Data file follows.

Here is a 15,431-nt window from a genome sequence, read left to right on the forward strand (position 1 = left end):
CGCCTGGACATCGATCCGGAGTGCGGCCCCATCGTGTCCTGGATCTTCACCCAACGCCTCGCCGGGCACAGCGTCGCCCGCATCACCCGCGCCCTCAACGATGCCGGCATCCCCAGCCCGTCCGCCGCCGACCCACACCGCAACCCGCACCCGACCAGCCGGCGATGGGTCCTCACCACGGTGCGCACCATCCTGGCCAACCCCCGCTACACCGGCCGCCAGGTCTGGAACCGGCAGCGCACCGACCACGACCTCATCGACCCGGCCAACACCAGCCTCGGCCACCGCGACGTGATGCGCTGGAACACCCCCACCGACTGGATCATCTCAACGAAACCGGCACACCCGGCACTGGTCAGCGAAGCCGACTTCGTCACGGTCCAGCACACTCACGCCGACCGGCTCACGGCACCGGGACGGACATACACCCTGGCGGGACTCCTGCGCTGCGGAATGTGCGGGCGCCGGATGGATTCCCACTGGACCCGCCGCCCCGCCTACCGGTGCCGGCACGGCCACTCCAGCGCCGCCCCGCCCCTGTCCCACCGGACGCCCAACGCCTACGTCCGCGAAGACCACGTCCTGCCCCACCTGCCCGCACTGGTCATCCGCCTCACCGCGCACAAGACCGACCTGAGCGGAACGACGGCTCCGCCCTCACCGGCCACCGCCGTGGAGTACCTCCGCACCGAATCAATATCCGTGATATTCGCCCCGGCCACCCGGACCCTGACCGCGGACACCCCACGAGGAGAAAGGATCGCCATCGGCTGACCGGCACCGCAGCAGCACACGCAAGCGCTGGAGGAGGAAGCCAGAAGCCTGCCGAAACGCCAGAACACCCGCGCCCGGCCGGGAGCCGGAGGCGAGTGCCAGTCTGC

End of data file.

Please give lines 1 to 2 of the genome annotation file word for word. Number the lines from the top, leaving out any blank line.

Here is a 15,431-nt window from a genome sequence, read left to right on the forward strand (position 1 = left end):
CGCCTGGACATCGATCCGGAGTGCGGCCCCATCGTGTCCTGGATCTTCACCCAACGCCTCGCCGGGCACAGCGTCGCCCGCATCACCCGCGCCCTCAACGATGCCGGCATCCCCAGCCCGTCCGCCGCCGACCCACACCGCAACCCGCACCCGACCAGCCGGCGATGGGTCCTCACCACGGTGCGCACCATCCTGGCCAACCCCCGCTACACCGGCCGCCAGGTCTGGAACCGGCAGCGCACCGACCACGACCTCATCGACCCGGCCAACACCAGCCTCGGCCACCGCGACGTGATGCGCTGGAACACCCCCACCGACTGGATCATCTCAACGAAACCGGCACACCCGGCACTGGTCAGCGAAGCCGACTTCGTCACGGTCCAGCACACTCACGCCGACCGGCTCACGGCACCGGGACGGACATACACCCTGGCGGGACTCCTGCGCTGCGGAATGTGCGGGCGCCGGATGGATTCCCACTGGACCCGCCGCCCCGCCTACCGGTGCCGGCACGGCCACTCCAGCGCCGCCCCGCCCCTGTCCCACCGGACGCCCAACGCCTACGTCCGCGAAGACCACGTCCTGCCCCACCTGCCCGCACTGGTCATCCGCCTCACCGCGCACAAGACCGACCTGAGCGGAACGACGGCTCCGCCCTCACCGGCCACCGCCGTGGAGTACCTCCGCACCGAATCAATATCCGTGATATTCGCCCCGGCCACCCGGACCCTGACCGCGGACACCCCACGAGGAGAAAGGATCGCCATCGGCTGACCGGCACCGCAGCAGCACACGCAAGCGCTGGAGGAGGAAGCCAGAAGCCTGCCGAAACGCCAGAACACCCGCGCCCGGCCGGGAGCCGGAGGCGAGTGCCAGTCTGC